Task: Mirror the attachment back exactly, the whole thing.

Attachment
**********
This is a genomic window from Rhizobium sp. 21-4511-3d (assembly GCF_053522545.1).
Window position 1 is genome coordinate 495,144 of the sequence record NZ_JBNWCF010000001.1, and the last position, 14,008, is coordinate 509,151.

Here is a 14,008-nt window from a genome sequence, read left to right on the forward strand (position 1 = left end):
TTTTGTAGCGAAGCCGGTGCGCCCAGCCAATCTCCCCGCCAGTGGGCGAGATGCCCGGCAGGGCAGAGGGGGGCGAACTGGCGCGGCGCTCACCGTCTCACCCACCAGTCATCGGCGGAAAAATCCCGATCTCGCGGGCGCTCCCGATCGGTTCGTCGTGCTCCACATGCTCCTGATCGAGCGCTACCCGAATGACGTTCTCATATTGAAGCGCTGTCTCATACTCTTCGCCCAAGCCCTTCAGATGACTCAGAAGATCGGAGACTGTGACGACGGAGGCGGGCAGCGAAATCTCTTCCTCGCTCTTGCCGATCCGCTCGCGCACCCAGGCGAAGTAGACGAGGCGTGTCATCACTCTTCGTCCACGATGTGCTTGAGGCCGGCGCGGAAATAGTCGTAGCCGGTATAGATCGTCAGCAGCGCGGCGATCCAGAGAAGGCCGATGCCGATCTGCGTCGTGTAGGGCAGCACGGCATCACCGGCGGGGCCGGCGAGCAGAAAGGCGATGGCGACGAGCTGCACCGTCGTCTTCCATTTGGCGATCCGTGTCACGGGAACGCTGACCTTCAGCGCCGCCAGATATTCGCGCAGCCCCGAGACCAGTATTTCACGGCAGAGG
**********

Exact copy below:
This is a genomic window from Rhizobium sp. 21-4511-3d (assembly GCF_053522545.1).
Window position 1 is genome coordinate 495,144 of the sequence record NZ_JBNWCF010000001.1, and the last position, 14,008, is coordinate 509,151.

Here is a 14,008-nt window from a genome sequence, read left to right on the forward strand (position 1 = left end):
TTTTGTAGCGAAGCCGGTGCGCCCAGCCAATCTCCCCGCCAGTGGGCGAGATGCCCGGCAGGGCAGAGGGGGGCGAACTGGCGCGGCGCTCACCGTCTCACCCACCAGTCATCGGCGGAAAAATCCCGATCTCGCGGGCGCTCCCGATCGGTTCGTCGTGCTCCACATGCTCCTGATCGAGCGCTACCCGAATGACGTTCTCATATTGAAGCGCTGTCTCATACTCTTCGCCCAAGCCCTTCAGATGACTCAGAAGATCGGAGACTGTGACGACGGAGGCGGGCAGCGAAATCTCTTCCTCGCTCTTGCCGATCCGCTCGCGCACCCAGGCGAAGTAGACGAGGCGTGTCATCACTCTTCGTCCACGATGTGCTTGAGGCCGGCGCGGAAATAGTCGTAGCCGGTATAGATCGTCAGCAGCGCGGCGATCCAGAGAAGGCCGATGCCGATCTGCGTCGTGTAGGGCAGCACGGCATCACCGGCGGGGCCGGCGAGCAGAAAGGCGATGGCGACGAGCTGCACCGTCGTCTTCCATTTGGCGATCCGTGTCACGGGAACGCTGACCTTCAGCGCCGCCAGATATTCGCGCAGCCCCGAGACCAGTATTTCACGGCAGAGG